With the recent sequestration and deep budget cuts underway across the entire Army, it was uncertain whether Division West’s 166th Aviation Brigade would conduct training for the Texas Army National Guard’s 36th Combat Aviation Brigade, set to deploy to Kuwait, in the sophisticated flight simulation center at Fort Rucker, Ala., last month, said Col. Kevin Vizzarri, 166th Aviation Brigade commander.

However, with the exception of a few minor changes, the training was “business as usual.”

The brigade’s battalions conduct the majority of training, ensuring that Army National Guard and Army Reserve aviation units are properly prepared for deployments. However, for the 36th Brigade’s aviation training exercise, the bulk of the brigade staff was employed to help train the unit.

Three phases

Maj. Jeff Christy, a plans officer with the 166th Aviation Brigade, characterized the training in three phases. “First you crawl, then you walk and, finally, you run,” Christy said.

The 166th Brigade kicked off the first phase of the exercise at North Fort Hood, leading the 36th in the Army’s military decision-making process, which consists of detail-oriented, step-by-step analysis. In this stage, the brigade’s staff sections prepared for worst-case scenarios downrange by thinking through various courses of action, including each action’s second- and third-order effects or consequences.

In the second phase, the 166th facilitated a command post exercise, also at North Fort Hood, in concert with the 75th Division. Under the direction of the 166th Aviation Brigade, the 75th Division created and managed an array of hypothetical situations meant to stress the staff of the deploying unit, Christy said. In a single day, they might face a death of a soldier, a soldier who is absent without leave and a downed aircraft, as well as a social media uproar such as a negative video “going viral.”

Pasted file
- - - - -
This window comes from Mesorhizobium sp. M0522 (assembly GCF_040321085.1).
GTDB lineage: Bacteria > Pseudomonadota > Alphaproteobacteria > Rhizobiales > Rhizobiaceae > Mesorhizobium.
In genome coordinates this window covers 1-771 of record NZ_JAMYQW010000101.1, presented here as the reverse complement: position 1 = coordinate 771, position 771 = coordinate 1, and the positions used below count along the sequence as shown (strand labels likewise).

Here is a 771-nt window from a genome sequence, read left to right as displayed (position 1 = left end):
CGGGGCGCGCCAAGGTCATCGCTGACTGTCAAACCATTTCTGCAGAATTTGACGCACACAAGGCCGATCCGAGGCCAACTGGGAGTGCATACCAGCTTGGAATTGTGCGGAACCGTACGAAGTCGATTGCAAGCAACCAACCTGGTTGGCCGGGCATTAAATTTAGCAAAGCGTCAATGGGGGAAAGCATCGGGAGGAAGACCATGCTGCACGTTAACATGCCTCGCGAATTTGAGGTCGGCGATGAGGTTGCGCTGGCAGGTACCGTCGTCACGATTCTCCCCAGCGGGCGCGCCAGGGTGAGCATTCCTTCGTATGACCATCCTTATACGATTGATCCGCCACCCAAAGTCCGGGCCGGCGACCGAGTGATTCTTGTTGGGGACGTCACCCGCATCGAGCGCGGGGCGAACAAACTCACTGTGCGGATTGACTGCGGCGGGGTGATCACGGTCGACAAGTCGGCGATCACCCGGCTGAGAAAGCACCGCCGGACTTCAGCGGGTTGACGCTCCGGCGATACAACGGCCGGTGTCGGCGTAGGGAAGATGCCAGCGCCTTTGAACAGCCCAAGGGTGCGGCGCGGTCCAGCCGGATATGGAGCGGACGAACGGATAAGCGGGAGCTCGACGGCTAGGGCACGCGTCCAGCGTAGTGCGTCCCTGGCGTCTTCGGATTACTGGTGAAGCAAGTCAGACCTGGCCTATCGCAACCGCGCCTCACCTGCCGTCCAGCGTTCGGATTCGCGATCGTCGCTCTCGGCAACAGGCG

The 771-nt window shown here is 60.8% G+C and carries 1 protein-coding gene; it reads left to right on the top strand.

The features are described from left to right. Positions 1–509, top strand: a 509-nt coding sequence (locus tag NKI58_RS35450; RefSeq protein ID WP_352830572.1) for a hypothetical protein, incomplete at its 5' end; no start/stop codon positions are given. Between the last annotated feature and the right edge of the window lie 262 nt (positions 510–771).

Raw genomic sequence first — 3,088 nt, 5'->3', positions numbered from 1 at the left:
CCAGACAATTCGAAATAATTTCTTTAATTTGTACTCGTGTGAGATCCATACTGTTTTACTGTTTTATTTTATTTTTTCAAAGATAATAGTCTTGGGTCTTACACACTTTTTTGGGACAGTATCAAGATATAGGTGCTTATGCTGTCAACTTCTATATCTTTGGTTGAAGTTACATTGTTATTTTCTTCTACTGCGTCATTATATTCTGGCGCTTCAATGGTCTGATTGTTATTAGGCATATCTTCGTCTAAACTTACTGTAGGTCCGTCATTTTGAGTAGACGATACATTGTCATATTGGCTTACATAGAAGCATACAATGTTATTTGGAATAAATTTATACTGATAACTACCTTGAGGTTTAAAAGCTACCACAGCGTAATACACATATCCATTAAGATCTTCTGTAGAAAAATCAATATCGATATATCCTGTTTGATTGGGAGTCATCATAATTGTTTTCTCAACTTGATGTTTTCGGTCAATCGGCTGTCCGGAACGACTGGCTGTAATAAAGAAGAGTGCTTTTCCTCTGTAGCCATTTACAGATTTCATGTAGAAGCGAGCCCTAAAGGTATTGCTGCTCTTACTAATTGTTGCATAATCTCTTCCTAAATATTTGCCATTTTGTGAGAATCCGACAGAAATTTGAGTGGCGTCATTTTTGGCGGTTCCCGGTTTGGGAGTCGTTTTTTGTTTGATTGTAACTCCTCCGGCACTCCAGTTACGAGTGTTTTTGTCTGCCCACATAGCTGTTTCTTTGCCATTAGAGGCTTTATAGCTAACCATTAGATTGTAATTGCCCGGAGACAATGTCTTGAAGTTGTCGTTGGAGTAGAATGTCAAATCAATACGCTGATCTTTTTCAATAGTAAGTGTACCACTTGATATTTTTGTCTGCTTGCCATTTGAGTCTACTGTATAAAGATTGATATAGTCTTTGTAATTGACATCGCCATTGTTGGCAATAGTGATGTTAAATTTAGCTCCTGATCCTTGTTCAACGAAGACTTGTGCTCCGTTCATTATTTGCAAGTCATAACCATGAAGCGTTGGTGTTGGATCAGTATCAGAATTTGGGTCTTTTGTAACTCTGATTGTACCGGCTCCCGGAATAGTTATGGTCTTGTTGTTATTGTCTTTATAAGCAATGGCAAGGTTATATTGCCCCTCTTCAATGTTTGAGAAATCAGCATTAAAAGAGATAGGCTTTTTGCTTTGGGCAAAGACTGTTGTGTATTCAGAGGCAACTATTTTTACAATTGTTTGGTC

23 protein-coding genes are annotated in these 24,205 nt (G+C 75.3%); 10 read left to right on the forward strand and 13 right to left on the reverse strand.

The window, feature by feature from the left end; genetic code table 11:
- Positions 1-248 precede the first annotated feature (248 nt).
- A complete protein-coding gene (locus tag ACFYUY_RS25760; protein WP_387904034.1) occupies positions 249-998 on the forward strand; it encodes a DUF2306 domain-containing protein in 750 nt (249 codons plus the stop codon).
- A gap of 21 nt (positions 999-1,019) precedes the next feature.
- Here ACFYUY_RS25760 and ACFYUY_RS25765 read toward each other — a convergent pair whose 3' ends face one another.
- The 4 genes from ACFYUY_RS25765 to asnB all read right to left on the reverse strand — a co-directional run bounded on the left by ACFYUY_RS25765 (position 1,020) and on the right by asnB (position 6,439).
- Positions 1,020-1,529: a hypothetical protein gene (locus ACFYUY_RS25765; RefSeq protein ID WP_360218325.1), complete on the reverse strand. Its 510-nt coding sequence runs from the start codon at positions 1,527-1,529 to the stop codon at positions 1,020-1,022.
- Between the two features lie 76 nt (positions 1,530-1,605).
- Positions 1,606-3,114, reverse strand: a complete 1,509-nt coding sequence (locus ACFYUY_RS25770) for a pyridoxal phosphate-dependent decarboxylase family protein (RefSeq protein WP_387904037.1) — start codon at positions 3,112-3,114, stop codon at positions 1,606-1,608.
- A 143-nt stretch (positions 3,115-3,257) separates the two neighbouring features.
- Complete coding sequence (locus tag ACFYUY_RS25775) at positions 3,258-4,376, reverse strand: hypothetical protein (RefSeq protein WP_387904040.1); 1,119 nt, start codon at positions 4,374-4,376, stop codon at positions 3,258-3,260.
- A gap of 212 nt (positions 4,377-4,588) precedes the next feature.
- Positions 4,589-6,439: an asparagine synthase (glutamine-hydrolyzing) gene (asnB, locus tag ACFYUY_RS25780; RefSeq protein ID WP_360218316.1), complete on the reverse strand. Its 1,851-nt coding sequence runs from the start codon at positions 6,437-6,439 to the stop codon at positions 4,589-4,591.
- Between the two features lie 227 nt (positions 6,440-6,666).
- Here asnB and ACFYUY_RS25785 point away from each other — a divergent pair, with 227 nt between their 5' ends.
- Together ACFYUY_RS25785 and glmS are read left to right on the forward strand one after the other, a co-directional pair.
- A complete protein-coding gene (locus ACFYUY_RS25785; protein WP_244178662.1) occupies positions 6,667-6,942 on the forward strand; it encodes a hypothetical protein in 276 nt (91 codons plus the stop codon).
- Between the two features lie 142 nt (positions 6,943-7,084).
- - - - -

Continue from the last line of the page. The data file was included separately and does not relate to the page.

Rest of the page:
The third and final phase of the 10-day exercise took place in the Fort Rucker flight simulation center. The goal was to implement the feedback from the previous phases and apply it in a much more realistic environment. Not only did the 166th Aviation Brigade continue to test the 36th’s standard operating procedures, reporting mechanisms and commander’s critical information requirements, they also tested the unit’s flight operations using the Aviation Combined Arms Tactical Trainer simulators and their operators.

In addition to game play, the two-week training in Alabama consisted of intelligence updates, in-depth cultural awareness training to prepare the Texas soldiers for the culture in which they are soon to be immersed, a safety brief illustrating the importance of aircraft maintenance, and a final after-action review highlighting the unit’s overall strengths and weaknesses.

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